31 William Mitchell Law Review 1133 (2004-2005)
This article assesses the significance of Hess for Minnesota’s recreational trail system and the conversion of rails to trails. Part II describes the legal context within which Hess was decided, with particular emphasis on the methodology of constructing ancient deeds to railroads and the public policy underlying the MTA. Part III sets forth the facts giving rise to the Hess decision and details the approach adopted by the court of appeals—an approach which, if affirmed by the supreme court, would have facilitated a parcel by parcel attack on the state’s ownership of its recreational trails and potentially limited the application of the shifting public use doctrine established in Washington Wildlife. Part IV discusses the supreme court’s analysis of the issues, its interpretative methodology, and the normative justification of its approach. Part V concludes that Hess establishes a strong legal and policy foundation for the past and future conversion of rail corridors into recreational trails, promotes the public interest, and avoids plunging the state into a costly parcel by parcel battle to save its contiguous recreational trail system.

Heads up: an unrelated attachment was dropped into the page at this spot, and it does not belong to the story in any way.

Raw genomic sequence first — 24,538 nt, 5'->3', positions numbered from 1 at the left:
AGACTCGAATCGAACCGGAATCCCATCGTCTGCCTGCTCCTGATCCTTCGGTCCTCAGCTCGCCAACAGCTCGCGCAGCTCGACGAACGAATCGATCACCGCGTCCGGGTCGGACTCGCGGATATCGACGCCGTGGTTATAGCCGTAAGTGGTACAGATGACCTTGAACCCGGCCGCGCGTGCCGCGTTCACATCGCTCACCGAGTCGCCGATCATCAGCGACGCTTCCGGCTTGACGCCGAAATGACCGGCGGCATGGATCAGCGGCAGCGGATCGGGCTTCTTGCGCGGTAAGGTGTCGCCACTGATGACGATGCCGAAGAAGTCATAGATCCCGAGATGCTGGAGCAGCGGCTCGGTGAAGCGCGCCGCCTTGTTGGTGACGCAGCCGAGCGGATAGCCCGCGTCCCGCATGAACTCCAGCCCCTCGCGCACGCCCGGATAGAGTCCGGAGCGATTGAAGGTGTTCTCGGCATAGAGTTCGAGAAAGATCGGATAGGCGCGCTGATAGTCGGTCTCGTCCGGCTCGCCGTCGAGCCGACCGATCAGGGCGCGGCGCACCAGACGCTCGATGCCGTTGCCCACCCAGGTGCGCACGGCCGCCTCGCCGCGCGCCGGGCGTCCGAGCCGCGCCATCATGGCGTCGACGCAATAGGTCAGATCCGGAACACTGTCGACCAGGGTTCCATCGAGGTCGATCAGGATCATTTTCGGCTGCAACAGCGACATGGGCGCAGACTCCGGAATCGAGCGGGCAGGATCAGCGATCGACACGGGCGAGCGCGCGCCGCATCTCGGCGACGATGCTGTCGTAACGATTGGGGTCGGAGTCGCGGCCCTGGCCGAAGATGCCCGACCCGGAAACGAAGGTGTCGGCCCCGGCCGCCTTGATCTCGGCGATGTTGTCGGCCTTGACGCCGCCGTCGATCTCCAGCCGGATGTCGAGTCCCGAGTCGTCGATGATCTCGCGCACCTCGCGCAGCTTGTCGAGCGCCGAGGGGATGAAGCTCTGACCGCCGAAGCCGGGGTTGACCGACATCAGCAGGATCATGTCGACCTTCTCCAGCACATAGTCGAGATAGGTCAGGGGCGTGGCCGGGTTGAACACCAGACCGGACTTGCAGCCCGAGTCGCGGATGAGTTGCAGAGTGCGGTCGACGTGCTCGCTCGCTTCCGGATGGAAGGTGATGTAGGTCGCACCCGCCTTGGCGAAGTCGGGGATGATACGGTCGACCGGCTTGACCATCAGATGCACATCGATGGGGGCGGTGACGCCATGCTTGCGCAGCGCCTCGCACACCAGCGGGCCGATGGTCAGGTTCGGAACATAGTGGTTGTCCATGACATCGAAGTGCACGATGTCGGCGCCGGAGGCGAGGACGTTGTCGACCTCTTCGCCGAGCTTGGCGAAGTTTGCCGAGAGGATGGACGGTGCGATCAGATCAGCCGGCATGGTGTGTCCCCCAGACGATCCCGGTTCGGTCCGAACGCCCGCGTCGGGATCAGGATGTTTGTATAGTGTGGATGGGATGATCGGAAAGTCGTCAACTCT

Wolpert, Robin M.
"Preserving and Promoting Minnesota’s Recreational Trails: State v. Hess,"
William Mitchell Law Review: Vol. 31
, Article 12.
Available at: http://open.mitchellhamline.edu/wmlr/vol31/iss3/12